- You have never owned an interest in a principal residence anywhere in the world at anytime; and
- You have never received a first time home buyers’ exemption or refund.
The property must also qualify, as follows:
- The fair market value of the property is not more than the current threshold of $425,000;
- The land is 0.5 hectares (1.24 acres) or smaller; and
- The property will only be used as your principal residence.
- If the property does not meet all of these requirements, you may still qualify for a partial exemption.
Requirements to keep the exemption are:
- You need to occupy the property within 92 days of the date you register the property and continue to use the property as your principal residence for at least 1 year after you register the property;
- If the land is vacant when you purchase the property, a principal residence needs to be built on the property within 1 year of the registration date, and you need to reside on the property for the remainder of that year. The fair market value of the land, plus the cost of building any improvements on the land cannot exceed the current threshold of $425,000.
- The ministry will send you a letter at the end of the first year you own the property. If your property purchase was registered on, or after, February 20, 2008, the letter will ask you to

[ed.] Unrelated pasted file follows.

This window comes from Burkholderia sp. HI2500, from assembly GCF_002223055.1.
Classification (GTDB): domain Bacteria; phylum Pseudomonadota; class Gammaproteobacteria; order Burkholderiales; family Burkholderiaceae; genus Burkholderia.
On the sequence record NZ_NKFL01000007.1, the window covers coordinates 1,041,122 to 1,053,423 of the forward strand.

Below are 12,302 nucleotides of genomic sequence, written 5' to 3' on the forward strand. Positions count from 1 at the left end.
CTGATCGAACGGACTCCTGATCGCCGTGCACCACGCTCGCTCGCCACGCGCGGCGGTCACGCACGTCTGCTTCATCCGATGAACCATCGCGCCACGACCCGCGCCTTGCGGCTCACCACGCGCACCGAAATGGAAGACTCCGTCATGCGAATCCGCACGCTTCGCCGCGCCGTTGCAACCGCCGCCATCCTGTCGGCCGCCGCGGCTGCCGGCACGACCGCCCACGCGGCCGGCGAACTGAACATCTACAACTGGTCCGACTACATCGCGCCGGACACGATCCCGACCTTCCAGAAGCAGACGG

- confirm that the property is still your principal residence. If your property purchase was registered before February 20, 2008, the letter will ask for details of your financial account(s) that you have registered against your property from the date of registration until February 20, 2008;
- If your property purchase was registered before February 20, 2008, and you paid down your mortgage before February 20, 2008, there are limitations on how much of your financing you can pay down. For further details, please see Bulletin PTT 004, First Time Home Buyers’ Program.
- You may still qualify for a partial exemption if you pay down your financing more than the limitation amount before February 20, 2008, or if you move off the property before the end of
- the first year.
- It is your responsibility to make sure the ministry receives all of the necessary information. If the ministry does not receive the information, you will be assessed for the property transfer.
You apply for the exemption when you register the property at the Land Title office. Generally, a lawyer or notary public registers the property and applies for the exemption on your behalf. The Land Title office sends your application to the Ministry of Small Business and Revenue to verify your eligibility. Make sure you do not apply for the exemption if you have owned an interest in a principal residence anywhere in the world at anytime. If you do this, you will be assessed for the tax due
and an additional penalty equal to the tax due.
If you do not apply for the exemption when you register the property at the Land Title office, you can apply for a refund of the property transfer tax you pay within 18 months of the date you register the property.
Click Here for more information from the Government of B.C.
The above information was obtained from sources deemed to be reliable,
and while thought to be correct is not guaranteed.